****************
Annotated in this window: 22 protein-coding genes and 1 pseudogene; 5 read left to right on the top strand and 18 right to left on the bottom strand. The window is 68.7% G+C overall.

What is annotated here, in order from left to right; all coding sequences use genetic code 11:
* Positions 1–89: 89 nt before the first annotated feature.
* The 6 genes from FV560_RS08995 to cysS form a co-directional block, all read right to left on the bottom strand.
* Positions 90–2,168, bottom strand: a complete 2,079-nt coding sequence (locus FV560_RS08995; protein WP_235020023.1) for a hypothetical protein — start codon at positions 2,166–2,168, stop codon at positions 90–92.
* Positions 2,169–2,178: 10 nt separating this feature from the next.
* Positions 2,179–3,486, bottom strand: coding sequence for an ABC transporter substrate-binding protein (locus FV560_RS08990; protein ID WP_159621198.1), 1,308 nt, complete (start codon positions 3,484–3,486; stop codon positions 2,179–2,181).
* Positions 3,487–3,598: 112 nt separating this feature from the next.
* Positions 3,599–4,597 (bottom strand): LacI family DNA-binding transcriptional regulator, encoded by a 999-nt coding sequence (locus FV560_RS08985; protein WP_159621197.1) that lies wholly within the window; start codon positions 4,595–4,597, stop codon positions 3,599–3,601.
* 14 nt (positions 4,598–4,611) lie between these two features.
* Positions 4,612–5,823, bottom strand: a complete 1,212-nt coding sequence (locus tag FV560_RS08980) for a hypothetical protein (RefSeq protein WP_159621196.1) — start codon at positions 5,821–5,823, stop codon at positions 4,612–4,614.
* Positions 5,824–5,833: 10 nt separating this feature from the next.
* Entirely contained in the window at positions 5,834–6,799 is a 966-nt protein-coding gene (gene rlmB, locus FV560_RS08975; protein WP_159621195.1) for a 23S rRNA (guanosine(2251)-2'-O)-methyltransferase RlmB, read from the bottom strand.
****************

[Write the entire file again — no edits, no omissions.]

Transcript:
Annotated in this window: 22 protein-coding genes and 1 pseudogene; 5 read left to right on the top strand and 18 right to left on the bottom strand. The window is 68.7% G+C overall.

What is annotated here, in order from left to right; all coding sequences use genetic code 11:
* Positions 1–89: 89 nt before the first annotated feature.
* The 6 genes from FV560_RS08995 to cysS form a co-directional block, all read right to left on the bottom strand.
* Positions 90–2,168, bottom strand: a complete 2,079-nt coding sequence (locus FV560_RS08995; protein WP_235020023.1) for a hypothetical protein — start codon at positions 2,166–2,168, stop codon at positions 90–92.
* Positions 2,169–2,178: 10 nt separating this feature from the next.
* Positions 2,179–3,486, bottom strand: coding sequence for an ABC transporter substrate-binding protein (locus FV560_RS08990; protein ID WP_159621198.1), 1,308 nt, complete (start codon positions 3,484–3,486; stop codon positions 2,179–2,181).
* Positions 3,487–3,598: 112 nt separating this feature from the next.
* Positions 3,599–4,597 (bottom strand): LacI family DNA-binding transcriptional regulator, encoded by a 999-nt coding sequence (locus FV560_RS08985; protein WP_159621197.1) that lies wholly within the window; start codon positions 4,595–4,597, stop codon positions 3,599–3,601.
* 14 nt (positions 4,598–4,611) lie between these two features.
* Positions 4,612–5,823, bottom strand: a complete 1,212-nt coding sequence (locus tag FV560_RS08980) for a hypothetical protein (RefSeq protein WP_159621196.1) — start codon at positions 5,821–5,823, stop codon at positions 4,612–4,614.
* Positions 5,824–5,833: 10 nt separating this feature from the next.
* Entirely contained in the window at positions 5,834–6,799 is a 966-nt protein-coding gene (gene rlmB, locus FV560_RS08975; protein WP_159621195.1) for a 23S rRNA (guanosine(2251)-2'-O)-methyltransferase RlmB, read from the bottom strand.